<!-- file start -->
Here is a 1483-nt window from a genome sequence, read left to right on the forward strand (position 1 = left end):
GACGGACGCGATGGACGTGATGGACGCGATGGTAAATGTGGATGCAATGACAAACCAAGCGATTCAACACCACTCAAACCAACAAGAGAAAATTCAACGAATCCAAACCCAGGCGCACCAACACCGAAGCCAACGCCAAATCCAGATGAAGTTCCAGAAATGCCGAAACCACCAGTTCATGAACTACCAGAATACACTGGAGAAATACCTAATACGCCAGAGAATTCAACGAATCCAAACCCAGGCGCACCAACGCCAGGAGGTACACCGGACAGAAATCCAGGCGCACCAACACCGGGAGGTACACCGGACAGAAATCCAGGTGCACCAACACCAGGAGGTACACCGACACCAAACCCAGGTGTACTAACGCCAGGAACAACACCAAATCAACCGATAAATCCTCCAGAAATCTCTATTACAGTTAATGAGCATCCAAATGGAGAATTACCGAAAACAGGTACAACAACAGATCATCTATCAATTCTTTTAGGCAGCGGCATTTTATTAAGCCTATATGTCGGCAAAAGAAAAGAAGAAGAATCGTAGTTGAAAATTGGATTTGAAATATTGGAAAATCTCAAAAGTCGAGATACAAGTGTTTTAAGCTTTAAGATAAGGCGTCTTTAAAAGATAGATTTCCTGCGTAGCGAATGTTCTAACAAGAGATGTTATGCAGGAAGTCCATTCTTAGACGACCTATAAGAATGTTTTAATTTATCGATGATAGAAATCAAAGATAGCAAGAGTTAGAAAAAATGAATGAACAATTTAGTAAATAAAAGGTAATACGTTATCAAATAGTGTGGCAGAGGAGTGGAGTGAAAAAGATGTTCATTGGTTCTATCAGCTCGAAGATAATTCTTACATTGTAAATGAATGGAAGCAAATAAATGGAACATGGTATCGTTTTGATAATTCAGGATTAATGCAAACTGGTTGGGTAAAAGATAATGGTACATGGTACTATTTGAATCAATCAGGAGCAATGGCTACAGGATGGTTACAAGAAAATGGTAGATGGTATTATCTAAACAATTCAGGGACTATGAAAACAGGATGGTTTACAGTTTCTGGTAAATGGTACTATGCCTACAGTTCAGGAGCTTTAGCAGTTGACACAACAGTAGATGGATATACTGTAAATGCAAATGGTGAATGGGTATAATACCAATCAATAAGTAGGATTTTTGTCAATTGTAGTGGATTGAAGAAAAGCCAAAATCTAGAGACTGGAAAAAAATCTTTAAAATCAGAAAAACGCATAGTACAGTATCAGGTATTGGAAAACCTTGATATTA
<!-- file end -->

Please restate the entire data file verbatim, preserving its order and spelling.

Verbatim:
Here is a 1483-nt window from a genome sequence, read left to right on the forward strand (position 1 = left end):
GACGGACGCGATGGACGTGATGGACGCGATGGTAAATGTGGATGCAATGACAAACCAAGCGATTCAACACCACTCAAACCAACAAGAGAAAATTCAACGAATCCAAACCCAGGCGCACCAACACCGAAGCCAACGCCAAATCCAGATGAAGTTCCAGAAATGCCGAAACCACCAGTTCATGAACTACCAGAATACACTGGAGAAATACCTAATACGCCAGAGAATTCAACGAATCCAAACCCAGGCGCACCAACGCCAGGAGGTACACCGGACAGAAATCCAGGCGCACCAACACCGGGAGGTACACCGGACAGAAATCCAGGTGCACCAACACCAGGAGGTACACCGACACCAAACCCAGGTGTACTAACGCCAGGAACAACACCAAATCAACCGATAAATCCTCCAGAAATCTCTATTACAGTTAATGAGCATCCAAATGGAGAATTACCGAAAACAGGTACAACAACAGATCATCTATCAATTCTTTTAGGCAGCGGCATTTTATTAAGCCTATATGTCGGCAAAAGAAAAGAAGAAGAATCGTAGTTGAAAATTGGATTTGAAATATTGGAAAATCTCAAAAGTCGAGATACAAGTGTTTTAAGCTTTAAGATAAGGCGTCTTTAAAAGATAGATTTCCTGCGTAGCGAATGTTCTAACAAGAGATGTTATGCAGGAAGTCCATTCTTAGACGACCTATAAGAATGTTTTAATTTATCGATGATAGAAATCAAAGATAGCAAGAGTTAGAAAAAATGAATGAACAATTTAGTAAATAAAAGGTAATACGTTATCAAATAGTGTGGCAGAGGAGTGGAGTGAAAAAGATGTTCATTGGTTCTATCAGCTCGAAGATAATTCTTACATTGTAAATGAATGGAAGCAAATAAATGGAACATGGTATCGTTTTGATAATTCAGGATTAATGCAAACTGGTTGGGTAAAAGATAATGGTACATGGTACTATTTGAATCAATCAGGAGCAATGGCTACAGGATGGTTACAAGAAAATGGTAGATGGTATTATCTAAACAATTCAGGGACTATGAAAACAGGATGGTTTACAGTTTCTGGTAAATGGTACTATGCCTACAGTTCAGGAGCTTTAGCAGTTGACACAACAGTAGATGGATATACTGTAAATGCAAATGGTGAATGGGTATAATACCAATCAATAAGTAGGATTTTTGTCAATTGTAGTGGATTGAAGAAAAGCCAAAATCTAGAGACTGGAAAAAAATCTTTAAAATCAGAAAAACGCATAGTACAGTATCAGGTATTGGAAAACCTTGATATTA